Feb 28

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{Video} Royal Icing Consistency Made Easy – The 10 Second Rule

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I’ve been decorating cookies for approximately 8 years now, and I still remember how frustrating some of my first cookie decorating experiences were.

I couldn’t get my cookies to look as nice as I wanted them to; the icing was either too thick and dry, or too runny and hard to control.  The designs didn’t look as neat and pretty as I had hoped.

Well, after poring over every cookie decorating book I could find, taking a cookie decorating class at the Bonnie Gordon College of Confectionary Arts, and after much experimentation and practice, I (eventually) found tried and true tricks and tips to make the cookie decorating experience easier.

Today, besides showing you how I made this charming wintry fella, I’m going to be showing you one of my absolute favorite keys to cookie decorating success – a necessary basic: How to figure out the right royal icing consistency.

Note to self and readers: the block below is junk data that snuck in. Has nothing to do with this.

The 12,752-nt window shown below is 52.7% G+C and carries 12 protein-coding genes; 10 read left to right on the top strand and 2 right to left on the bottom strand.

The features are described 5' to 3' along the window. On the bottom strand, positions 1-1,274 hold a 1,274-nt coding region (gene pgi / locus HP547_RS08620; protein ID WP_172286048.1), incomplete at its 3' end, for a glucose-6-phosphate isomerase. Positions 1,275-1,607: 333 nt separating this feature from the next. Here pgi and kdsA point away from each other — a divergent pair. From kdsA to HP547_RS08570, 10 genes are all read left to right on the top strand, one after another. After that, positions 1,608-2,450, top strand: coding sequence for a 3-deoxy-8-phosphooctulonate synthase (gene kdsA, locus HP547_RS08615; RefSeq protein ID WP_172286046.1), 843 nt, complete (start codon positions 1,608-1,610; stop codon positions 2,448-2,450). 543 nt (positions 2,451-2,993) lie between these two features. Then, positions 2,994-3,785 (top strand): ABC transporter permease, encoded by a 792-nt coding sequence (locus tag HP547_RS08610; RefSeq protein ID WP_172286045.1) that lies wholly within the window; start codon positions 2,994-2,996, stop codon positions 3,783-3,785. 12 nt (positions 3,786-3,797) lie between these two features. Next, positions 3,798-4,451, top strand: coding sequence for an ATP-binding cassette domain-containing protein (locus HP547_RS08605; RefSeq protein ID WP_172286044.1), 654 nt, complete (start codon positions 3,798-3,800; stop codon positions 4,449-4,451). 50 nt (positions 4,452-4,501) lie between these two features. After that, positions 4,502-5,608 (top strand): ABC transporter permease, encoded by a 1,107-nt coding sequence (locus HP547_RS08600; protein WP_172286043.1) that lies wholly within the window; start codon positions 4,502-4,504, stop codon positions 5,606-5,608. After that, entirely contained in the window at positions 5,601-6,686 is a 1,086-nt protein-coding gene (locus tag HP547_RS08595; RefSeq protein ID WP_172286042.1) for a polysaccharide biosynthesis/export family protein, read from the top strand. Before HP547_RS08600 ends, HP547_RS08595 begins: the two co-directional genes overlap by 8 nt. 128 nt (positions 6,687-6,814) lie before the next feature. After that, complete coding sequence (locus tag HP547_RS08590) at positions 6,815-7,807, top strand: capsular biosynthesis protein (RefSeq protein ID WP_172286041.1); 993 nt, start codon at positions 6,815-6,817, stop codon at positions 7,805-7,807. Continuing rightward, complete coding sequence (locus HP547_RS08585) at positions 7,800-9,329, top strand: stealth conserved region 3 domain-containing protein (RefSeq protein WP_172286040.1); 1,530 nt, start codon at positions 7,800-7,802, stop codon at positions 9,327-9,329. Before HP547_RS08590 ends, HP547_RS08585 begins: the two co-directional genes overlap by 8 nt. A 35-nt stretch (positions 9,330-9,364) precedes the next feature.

For those of you who like video, here’s a demonstration of how to find the consistency – The 10 Second Rule:

Click HERE if you can’t see the video.

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For those of you who like written break-downs:

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Royal Icing Consistency

To test consistency, you’ll need a butter knife and your royal icing.

I’ll be showing you how to make the icing in another video; for now you can find the recipe here in my cookie decorating tutorial.

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The 10 Second Rule

To check the consistency, all you need to do is drag the tip of a butter knife through the surface of your icing, letting the knife go approximately an inch deep, and slowly count to 10.

If the surface of the icing smoothes over in approximately 10 seconds then your icing is ready to use.  If it takes longer, the icing is too thick.  Slowly add more water.

If your icing surface smoothes over in less than 5-10 seconds, it is too runny.  Mix your icing longer or slowly add more sifted icing sugar to thicken it.

You don’t want the icing to be too thick so that it doesn’t flood, or too thin so that it’s too runny and hard to control.